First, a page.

GE Research uses 3D printing to design Ultra Performance Heat Exchanger | 4/16/2019 | Staff
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GE Research is leading a $2.5 MM project through the Advanced Research Projects Agency’s (ARPA-E) High Intensity Thermal Exchange through Materials and Manufacturing Processes program (HITEMMP) to develop a high temperature, high pressure and super-compact heat exchanger enabled by additive manufacturing technology.

GE is partnering with University of Maryland and Oak Ridge National Laboratory to develop a Ultra Performance Heat Exchanger that will operate at temperatures exceeding 1,650 °F and pressures >3,600 psi. The novel heat exchanger that would enable cleaner, more efficient power generation in both existing and next generation power plant platforms.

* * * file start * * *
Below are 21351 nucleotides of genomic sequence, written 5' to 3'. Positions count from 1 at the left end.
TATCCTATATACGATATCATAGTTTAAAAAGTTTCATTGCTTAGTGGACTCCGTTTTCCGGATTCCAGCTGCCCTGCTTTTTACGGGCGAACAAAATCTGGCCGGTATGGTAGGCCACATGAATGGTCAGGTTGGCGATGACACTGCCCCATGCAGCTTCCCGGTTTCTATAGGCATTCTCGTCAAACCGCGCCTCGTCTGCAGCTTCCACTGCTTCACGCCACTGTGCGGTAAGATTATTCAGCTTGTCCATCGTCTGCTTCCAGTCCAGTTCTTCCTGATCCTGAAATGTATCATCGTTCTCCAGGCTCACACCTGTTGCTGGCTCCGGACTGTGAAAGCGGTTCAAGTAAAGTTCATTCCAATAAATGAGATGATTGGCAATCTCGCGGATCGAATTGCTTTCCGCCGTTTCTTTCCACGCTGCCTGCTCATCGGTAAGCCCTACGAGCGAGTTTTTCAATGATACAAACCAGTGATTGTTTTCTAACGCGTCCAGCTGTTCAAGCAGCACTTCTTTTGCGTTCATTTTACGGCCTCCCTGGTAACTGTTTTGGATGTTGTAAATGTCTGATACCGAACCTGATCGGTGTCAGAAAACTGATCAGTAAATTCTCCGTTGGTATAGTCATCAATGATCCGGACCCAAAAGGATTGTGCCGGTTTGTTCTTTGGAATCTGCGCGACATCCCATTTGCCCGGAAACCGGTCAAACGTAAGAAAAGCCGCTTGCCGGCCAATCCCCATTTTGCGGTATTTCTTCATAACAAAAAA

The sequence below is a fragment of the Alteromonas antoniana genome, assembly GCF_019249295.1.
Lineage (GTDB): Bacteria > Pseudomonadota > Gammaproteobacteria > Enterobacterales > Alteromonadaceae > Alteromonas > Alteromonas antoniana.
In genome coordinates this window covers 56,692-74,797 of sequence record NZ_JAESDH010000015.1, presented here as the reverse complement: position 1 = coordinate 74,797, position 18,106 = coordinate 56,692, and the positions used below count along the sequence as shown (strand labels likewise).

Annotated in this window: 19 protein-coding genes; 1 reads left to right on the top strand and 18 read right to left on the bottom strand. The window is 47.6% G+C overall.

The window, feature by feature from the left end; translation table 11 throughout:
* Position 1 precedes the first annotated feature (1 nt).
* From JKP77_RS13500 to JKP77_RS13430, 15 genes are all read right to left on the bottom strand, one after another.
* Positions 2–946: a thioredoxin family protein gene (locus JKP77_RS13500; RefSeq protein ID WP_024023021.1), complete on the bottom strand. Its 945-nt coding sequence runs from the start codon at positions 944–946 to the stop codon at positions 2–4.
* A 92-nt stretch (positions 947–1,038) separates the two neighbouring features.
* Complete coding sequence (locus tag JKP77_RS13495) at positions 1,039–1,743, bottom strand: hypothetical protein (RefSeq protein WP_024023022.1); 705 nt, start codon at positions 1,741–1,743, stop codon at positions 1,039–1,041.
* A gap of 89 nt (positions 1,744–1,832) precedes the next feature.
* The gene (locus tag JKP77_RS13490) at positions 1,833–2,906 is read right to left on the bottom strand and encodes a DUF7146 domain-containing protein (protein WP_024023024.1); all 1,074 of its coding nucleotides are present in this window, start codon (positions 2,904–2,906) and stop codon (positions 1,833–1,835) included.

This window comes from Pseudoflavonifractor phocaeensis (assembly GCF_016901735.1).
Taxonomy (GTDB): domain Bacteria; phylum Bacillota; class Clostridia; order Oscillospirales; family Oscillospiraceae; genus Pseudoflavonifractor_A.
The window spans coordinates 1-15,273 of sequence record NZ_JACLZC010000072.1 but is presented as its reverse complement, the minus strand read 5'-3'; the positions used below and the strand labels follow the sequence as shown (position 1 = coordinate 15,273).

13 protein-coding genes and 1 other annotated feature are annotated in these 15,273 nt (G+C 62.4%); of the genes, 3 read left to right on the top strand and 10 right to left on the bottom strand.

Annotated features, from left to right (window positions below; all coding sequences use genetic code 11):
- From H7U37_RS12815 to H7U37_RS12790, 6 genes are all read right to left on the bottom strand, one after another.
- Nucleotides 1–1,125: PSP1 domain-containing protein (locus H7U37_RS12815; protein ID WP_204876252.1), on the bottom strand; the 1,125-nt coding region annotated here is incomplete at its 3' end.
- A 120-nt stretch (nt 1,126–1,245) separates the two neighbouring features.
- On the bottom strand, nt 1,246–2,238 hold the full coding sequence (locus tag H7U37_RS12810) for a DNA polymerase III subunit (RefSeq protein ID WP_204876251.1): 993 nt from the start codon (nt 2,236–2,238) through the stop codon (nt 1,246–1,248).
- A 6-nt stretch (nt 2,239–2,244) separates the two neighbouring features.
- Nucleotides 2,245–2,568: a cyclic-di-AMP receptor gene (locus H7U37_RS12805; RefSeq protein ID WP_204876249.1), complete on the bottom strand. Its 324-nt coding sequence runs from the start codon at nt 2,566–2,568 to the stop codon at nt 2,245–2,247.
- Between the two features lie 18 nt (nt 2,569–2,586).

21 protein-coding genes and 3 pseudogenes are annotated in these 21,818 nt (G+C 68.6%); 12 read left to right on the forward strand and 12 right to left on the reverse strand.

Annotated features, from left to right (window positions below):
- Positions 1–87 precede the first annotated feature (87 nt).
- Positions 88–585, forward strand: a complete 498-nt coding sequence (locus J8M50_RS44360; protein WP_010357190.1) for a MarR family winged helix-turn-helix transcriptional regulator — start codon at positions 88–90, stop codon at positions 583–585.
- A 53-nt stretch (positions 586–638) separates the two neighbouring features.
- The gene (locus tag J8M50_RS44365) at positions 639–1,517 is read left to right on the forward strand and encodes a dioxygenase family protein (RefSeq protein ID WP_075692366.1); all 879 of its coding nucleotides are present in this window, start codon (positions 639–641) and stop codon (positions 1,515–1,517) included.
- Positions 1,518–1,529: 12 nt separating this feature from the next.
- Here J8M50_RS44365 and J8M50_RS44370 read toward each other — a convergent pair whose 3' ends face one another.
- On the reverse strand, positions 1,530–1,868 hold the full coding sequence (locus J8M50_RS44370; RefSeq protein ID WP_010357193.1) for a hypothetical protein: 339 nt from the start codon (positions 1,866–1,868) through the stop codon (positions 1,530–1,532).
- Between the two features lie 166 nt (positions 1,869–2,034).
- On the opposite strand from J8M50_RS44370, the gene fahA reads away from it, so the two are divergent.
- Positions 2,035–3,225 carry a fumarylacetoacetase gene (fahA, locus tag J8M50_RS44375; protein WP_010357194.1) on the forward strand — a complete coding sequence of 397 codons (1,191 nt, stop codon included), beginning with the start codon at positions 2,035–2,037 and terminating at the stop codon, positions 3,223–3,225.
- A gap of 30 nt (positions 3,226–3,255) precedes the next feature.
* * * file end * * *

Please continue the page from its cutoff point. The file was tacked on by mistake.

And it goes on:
Peter - DeBock - Principal - Thermal - Engineer

Peter deBock, a Principal Thermal Engineer for GE Research and project leader on the ARPA-E award, says the unique blend of skillsets on the team will yield a new heat exchanger design that breaks new efficiency barriers. “We’re taking our deep knowledge in metals and thermal management and applying it in ways we couldn’t have before through the power of 3D printing, deBock said. “With 3D printing, we can now achieve new design architectures previously not possible. And this will allow us to create an ‘UPHEAT’ device that can operate cost effectively at temperatures 250°C (450°F) degrees higher than today’s heat exchangers.”

deBock noted that heat exchangers perform a similar function to...
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